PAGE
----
Book review: The Golden House, by Salman Rushdie

If someone wanted to write a cruel parody of a Salman Rushdie novel, they might very well come up with Salman Rushdie's new novel, The Golden House. It takes every one of his tropes and tricks and twitches, adds in a healthy dose of liberal smugness, and then preens itself for good measure. I have had a great deal of suspicion about Rushdie's oeuvre since around the time of Haroun And The Sea Of Stories or The Moor's Last Sigh '“ and I write this as someone who once thrilled to his earlier work. His autobiographical book about the fatwa issued by Ayatollah Khomeini '“ Joseph Anton: A Memoir '“ had moments of brilliance, but was fundamentally hamstrung by his craven pining, his need for approval from the glitterati. This is that without the flashes of what once made him interesting.

Salman Rushdie PIC: Ben Pruchnie
Salman Rushdie PIC: Ben Pruchnie

The Golden House is narrated by René Unterlinden – or so he tells us to call him, though whether he is named that or not is only one of the novel’s swirling irrelevances. He is a New York-based film-maker, and the unfortunate orphan of Belgian academics. He is profoundly attached to “the Gardens” and becomes fascinated with their new neighbours. Nero Golden has arrived from India with his children, Petronius, Apuleius and Dionysius. These names, of course, are self-chosen, and the wealth that Nero has acquired is mired in the need for new names. I don’t care if readers think this is a spoiler but guess what – by the end Nero plays the fiddle and Rome burns. The three sons are variously an autistic games producer with agoraphobia, a flibbertigibbet artist who wows the city and steals the woman his brother loves, and a transgender charmer who can’t make up his mind what he is. Into this already toxic household comes Nero’s new wife, the glamorous Russian former gymnast Vasilisa. René thinks his masterpiece is going to be an account of the Goldens and their gilded age – Rushdie is never anything but obvious – and, of course, he becomes embroiled in their own Greek tragedy – again, signalled with something like a literary siren from the outset.

The novel has everything one would expect. Reference to Tales Of 1001 Nights? Check. Reference to The Wizard Of Oz? Check. Pop culture and high culture mish-mash? Check. The dreary narrator, being something of a film buff, litters the text with film references, to no narrative point whatsoever except to reveal he is a bore. The sentences are languorously long – one comes close to a thousand words of unspooling, which Marcel Proust can get away with but Rushdie assuredly can’t. The book frequently makes references to PG Wodehouse, as if he is the comic godparent to Rushdie himself, but Wodehouse would never allow himself the clumsiness of a sentence like this – and I could have chosen many others – “They worried about political correctness, about their colleague on TV with a twenty-year-old female student screaming abuse into her face from a distance of three inches because of a disagreement over campus journalism, their colleague in another TV show news story abused for not wanting to ban Pocahontas costumes on Halloween, their colleague forced to take a seminar’s sabbatical because he had not sufficiently defended a student’s ‘safe space’ from the intrusion of ideas that student deemed too ‘unsafe’ for her young mind to encounter…” – I shall spare the reader the rest. It goes on for the rest of the page.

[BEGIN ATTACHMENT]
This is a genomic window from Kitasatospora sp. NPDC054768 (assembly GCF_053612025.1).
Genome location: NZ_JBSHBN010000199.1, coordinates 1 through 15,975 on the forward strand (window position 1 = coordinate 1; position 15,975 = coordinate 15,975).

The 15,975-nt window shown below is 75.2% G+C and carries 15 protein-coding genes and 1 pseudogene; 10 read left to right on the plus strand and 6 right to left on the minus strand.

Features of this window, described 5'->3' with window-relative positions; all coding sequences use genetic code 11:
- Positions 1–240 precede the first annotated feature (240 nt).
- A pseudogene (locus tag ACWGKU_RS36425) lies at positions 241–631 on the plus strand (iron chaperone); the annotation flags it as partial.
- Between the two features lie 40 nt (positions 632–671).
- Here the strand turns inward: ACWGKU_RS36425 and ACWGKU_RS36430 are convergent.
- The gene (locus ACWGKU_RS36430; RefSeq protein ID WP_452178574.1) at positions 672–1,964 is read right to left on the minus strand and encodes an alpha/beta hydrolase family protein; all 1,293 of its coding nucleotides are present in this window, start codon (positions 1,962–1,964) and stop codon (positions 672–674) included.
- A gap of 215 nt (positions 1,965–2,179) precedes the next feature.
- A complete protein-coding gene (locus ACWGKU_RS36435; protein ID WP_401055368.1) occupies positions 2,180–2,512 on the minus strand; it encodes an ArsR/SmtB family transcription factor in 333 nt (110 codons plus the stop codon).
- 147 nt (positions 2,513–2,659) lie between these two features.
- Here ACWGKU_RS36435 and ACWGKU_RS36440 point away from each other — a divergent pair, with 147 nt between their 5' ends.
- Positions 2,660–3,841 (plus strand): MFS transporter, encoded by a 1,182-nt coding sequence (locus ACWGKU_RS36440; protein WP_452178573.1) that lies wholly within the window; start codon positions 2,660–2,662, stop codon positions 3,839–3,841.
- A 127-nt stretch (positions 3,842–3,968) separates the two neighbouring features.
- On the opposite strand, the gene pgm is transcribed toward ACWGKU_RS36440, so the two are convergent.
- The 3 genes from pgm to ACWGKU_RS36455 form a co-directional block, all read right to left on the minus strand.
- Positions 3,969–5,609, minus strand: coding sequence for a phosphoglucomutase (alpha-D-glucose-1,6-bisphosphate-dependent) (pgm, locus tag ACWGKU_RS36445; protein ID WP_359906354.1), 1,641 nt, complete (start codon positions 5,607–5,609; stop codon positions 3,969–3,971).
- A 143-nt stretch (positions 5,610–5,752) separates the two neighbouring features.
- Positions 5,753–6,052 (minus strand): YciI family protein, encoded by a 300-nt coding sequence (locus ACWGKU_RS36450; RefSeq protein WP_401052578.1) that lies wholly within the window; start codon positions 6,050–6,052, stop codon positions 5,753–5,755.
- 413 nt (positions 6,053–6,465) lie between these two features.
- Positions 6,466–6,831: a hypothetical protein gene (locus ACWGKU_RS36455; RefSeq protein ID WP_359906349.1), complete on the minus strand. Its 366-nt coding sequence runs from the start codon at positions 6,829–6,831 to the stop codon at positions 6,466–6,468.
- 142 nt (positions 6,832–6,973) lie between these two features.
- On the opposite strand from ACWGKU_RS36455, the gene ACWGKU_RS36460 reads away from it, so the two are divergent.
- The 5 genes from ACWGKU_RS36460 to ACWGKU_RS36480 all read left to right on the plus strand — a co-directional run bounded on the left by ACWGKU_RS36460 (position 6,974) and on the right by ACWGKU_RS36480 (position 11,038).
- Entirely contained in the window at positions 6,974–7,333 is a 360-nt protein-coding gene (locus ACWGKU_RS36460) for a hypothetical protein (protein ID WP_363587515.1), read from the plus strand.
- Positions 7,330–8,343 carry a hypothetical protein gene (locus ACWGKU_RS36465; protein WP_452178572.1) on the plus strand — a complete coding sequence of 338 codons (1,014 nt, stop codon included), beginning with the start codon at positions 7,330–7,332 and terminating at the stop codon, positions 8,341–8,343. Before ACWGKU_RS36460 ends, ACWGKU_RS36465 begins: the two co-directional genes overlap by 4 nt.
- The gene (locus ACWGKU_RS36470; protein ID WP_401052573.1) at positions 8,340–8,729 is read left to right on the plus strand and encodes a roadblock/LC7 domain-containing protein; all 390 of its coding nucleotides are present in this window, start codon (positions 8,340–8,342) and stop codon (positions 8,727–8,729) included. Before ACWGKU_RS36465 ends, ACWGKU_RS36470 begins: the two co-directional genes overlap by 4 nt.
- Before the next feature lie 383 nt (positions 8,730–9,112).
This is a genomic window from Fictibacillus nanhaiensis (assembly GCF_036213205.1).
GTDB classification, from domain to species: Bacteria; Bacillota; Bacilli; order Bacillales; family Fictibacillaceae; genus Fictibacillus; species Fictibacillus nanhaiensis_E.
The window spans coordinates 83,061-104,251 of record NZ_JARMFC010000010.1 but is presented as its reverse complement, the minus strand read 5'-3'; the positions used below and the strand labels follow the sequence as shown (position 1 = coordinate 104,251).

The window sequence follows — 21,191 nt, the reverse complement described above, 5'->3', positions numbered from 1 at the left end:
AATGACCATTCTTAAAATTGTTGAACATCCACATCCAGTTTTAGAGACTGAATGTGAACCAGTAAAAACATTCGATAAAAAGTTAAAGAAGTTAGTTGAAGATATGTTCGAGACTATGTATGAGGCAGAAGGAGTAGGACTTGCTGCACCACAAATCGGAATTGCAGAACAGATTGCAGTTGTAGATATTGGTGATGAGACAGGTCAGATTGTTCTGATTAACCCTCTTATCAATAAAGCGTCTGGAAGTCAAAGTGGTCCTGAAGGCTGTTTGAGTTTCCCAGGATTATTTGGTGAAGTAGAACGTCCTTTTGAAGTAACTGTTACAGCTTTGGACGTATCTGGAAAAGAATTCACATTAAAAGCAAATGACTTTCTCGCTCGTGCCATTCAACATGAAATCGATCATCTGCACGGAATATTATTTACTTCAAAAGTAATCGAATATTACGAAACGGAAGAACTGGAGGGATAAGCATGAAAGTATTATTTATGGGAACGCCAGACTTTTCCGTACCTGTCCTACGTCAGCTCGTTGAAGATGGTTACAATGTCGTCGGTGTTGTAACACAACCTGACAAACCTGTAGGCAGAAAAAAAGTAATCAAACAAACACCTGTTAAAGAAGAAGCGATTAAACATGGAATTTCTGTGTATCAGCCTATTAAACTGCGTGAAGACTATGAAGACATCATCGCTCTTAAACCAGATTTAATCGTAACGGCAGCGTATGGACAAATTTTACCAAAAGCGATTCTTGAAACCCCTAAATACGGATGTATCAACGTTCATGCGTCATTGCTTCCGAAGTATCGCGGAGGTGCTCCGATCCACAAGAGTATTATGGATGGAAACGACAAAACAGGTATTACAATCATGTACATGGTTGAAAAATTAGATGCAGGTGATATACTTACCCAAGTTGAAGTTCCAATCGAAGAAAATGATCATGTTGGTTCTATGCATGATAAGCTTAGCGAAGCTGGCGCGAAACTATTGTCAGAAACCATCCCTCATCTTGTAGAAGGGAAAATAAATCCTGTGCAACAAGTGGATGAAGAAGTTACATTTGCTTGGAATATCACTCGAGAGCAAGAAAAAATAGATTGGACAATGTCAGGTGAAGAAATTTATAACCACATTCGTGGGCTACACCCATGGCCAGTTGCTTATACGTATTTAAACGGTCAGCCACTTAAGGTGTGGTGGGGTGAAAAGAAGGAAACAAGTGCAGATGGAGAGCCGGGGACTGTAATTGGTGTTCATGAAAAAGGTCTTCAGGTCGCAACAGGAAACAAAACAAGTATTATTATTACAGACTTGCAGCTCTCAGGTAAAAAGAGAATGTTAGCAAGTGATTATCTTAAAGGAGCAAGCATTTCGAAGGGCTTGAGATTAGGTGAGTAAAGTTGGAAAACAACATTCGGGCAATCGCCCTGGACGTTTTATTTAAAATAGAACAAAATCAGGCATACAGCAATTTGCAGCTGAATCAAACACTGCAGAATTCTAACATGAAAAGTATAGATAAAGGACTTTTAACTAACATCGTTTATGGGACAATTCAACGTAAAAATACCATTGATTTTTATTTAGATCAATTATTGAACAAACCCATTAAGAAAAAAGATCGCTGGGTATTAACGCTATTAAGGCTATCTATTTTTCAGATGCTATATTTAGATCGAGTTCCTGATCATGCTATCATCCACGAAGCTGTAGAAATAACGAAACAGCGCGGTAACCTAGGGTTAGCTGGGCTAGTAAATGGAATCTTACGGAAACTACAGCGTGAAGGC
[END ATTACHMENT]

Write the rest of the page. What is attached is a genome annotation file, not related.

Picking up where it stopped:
Sign up to our daily newsletter

Rushdie never uses one word when eleventy-twelve will do. But his verbosity, his magniloquence, his logorrhoea, his superabundance of synonyms as he might say pales into insignificance given the novel’s political problems. Poor René is rather upset that “The Joker” is campaigning for the White House, and even more upset that some people support him. Like Howard Jacobson, the outrage at a Trump victory is shrill and sour. If the novel can do anything, it can make us understand what we are not. Instead of attempting to comprehend the Trump victory, Rushdie blows a raspberry and runs away. The “Russian Wife Pulling The Strings” part of the Goldens’ narrative is equally simplistic. Yes, we are in an age of fake news and deliberate lying, but fiction ought to be stronger than this. And, by the way, satire ought to be funny. Leave it to Saturday Night Live.

In terms of all the other issues it attempts to cover, from politics to Gamergate to “identity”, the novel’s jacket flap claims it is “hitting every beat”. Banging every drum would be an alternative. Instead of analysing, it postures; instead of struggling to make sense, it slaps in another reference to Cronenberg or Campion or Coppola. If you are even considering parting with your money for this I would recommend picking the book up and trying to read pages 153-154, and if you think that is worth nearly 20 quid, then be my guest.

Rushdie was a writer I once defended and admired. Now, with his gauche name-dropping, his silly transcriptions of accents and above all his de haut en bas attitude, the book is a mere embarrassment. Rushdie has become a self-plagiarist, making a mockery of himself.

*The Golden House, by Salman Rushdie, Jonathan Cape, £18.99